“Keep it!” repeated Scrooge’s nephew. “But you don’t keep it.”

“Let me leave it alone, then,” said Scrooge. “Much good may it do you! Much good it has ever done you!”

warning him to come no nearer. Scrooge stopped. Not so much in obedience as in surprise and fear

Marley was dead, to begin with. There is no doubt whatever about that

But the wisdom of our ancestors is in the simile; and my unhallowed hands shall not disturb it, or the Country‘s done for.

Scrooge and he were partners for I don’t know how many years.

And even Scrooge was not so dreadfully cut up by the sad event, but that he was an excellent man of business on the very day of the funeral

Oh! but he was a tight-fisted hand at the grindstone, Scrooge!

Hard and sharp as flint, from which no steel had ever struck out generous fire

Foul weather didn’t know where to have him.

Nobody ever stopped him in the street to say, with gladsome looks, “My dear Scrooge, how are you?”

no children asked him what it was o’clock

It was cold, bleak, biting weather: foggy withal

and tried to warm himself at the candle; in which effort, not being a man of strong imagination, he failed

I believe that it has done me good, and will do me good; and I say, God bless it!

and not another race of creatures bound on other journeys.

Becoming immediately sensible of the impropriety, he poked the fire, and extinguished the last frail spark for ever.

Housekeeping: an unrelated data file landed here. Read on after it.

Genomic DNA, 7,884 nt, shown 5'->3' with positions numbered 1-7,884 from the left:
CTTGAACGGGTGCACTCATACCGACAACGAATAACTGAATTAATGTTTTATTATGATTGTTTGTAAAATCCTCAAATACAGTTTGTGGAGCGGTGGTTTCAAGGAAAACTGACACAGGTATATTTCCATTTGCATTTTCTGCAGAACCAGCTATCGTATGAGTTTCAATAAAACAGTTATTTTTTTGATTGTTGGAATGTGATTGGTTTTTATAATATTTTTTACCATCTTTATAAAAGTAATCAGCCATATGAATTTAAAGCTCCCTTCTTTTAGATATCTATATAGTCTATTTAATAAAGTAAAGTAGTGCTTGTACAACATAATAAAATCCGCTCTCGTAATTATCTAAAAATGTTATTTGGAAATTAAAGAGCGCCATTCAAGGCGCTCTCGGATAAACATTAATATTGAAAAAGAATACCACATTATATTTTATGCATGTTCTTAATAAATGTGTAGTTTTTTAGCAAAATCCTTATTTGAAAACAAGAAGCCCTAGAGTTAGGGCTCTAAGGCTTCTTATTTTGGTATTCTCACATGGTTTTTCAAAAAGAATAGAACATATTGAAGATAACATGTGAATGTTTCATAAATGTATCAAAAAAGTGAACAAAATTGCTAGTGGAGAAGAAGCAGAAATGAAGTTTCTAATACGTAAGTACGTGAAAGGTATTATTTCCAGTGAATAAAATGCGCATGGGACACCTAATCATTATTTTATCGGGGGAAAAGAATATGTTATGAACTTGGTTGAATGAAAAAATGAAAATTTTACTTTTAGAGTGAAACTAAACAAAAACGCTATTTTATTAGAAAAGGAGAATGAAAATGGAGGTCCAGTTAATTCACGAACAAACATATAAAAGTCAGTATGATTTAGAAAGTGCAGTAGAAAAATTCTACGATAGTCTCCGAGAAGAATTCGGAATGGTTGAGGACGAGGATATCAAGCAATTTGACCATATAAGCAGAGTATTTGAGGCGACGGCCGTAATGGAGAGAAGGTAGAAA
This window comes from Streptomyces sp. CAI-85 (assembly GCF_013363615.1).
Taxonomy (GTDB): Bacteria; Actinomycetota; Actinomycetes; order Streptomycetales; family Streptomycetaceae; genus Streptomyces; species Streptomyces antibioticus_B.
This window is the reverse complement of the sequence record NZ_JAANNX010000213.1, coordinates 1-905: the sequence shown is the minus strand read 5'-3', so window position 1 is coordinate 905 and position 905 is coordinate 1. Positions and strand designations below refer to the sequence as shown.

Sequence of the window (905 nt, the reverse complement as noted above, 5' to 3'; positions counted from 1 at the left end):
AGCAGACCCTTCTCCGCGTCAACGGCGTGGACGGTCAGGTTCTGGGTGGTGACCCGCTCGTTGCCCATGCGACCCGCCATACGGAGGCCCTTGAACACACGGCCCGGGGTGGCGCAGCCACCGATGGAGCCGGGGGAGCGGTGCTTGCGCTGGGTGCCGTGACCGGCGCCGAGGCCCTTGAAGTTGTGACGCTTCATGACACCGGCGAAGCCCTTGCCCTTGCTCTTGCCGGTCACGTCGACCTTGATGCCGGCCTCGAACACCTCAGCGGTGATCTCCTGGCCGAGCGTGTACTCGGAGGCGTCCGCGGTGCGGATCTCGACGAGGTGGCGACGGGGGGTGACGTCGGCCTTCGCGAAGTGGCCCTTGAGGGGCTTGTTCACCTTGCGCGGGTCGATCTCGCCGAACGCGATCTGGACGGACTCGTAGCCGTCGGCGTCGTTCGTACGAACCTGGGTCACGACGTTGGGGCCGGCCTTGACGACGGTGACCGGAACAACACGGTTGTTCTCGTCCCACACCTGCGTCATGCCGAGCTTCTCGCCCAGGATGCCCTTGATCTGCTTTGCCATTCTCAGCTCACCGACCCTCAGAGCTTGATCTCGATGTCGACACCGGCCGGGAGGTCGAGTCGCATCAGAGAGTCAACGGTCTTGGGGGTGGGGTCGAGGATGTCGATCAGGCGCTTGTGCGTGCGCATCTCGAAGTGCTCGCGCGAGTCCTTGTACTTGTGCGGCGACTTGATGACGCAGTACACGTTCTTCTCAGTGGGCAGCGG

I am sorry, with all my heart, to find you so resolute.

He stopped at the outer door to bestow the greetings of the season on the clerk, who, cold as he was, was warmer than Scrooge

There’s another fellow,” muttered Scrooge, who overheard him: “my clerk, with fifteen shillings a week, and a wife and family, talking about a merry Christmas.”

We choose this time, because it is a time, of all others, when Want is keenly felt, and Abundance rejoices

and had lighted a great fire in a brazier, round which a party of ragged men and boys were gathered

The brightness of the shops, where holly sprigs and berries crackled in the lamp heat of the windows

Foggier yet, and colder

The office was closed in a twinkling,

newspapers, and beguiled the rest of the evening with his banker’s book

the other rooms being all let out as offices.

also that Scrooge had as little of what is called fancy about him as any man in the City of London

Let it also be borne in mind that Scrooge had not bestowed one thought on Marley since his last mention of his seven-years’-dead partner that afternoon

And then let any man explain to me, if he can, how it happened that Scrooge, having his key in the lock of the door

though the eyes were wide open, they were perfectly motionless. That, and its livid colour, made it horrible

To say that he was not startled, or that his blood was not conscious of a terrible sensation to which it had been a stranger from infancy, would be untrue

He did pause, with a moment’s irresolution

You may talk vaguely about driving a coach and six up a good old flight of stairs, or through a bad young Act of Parliament; but I mean to say you might have got a hearse up that staircase, and taken it broadwise, with the splinter-bar towards the wall, and the door towards the balustrades: and done it easy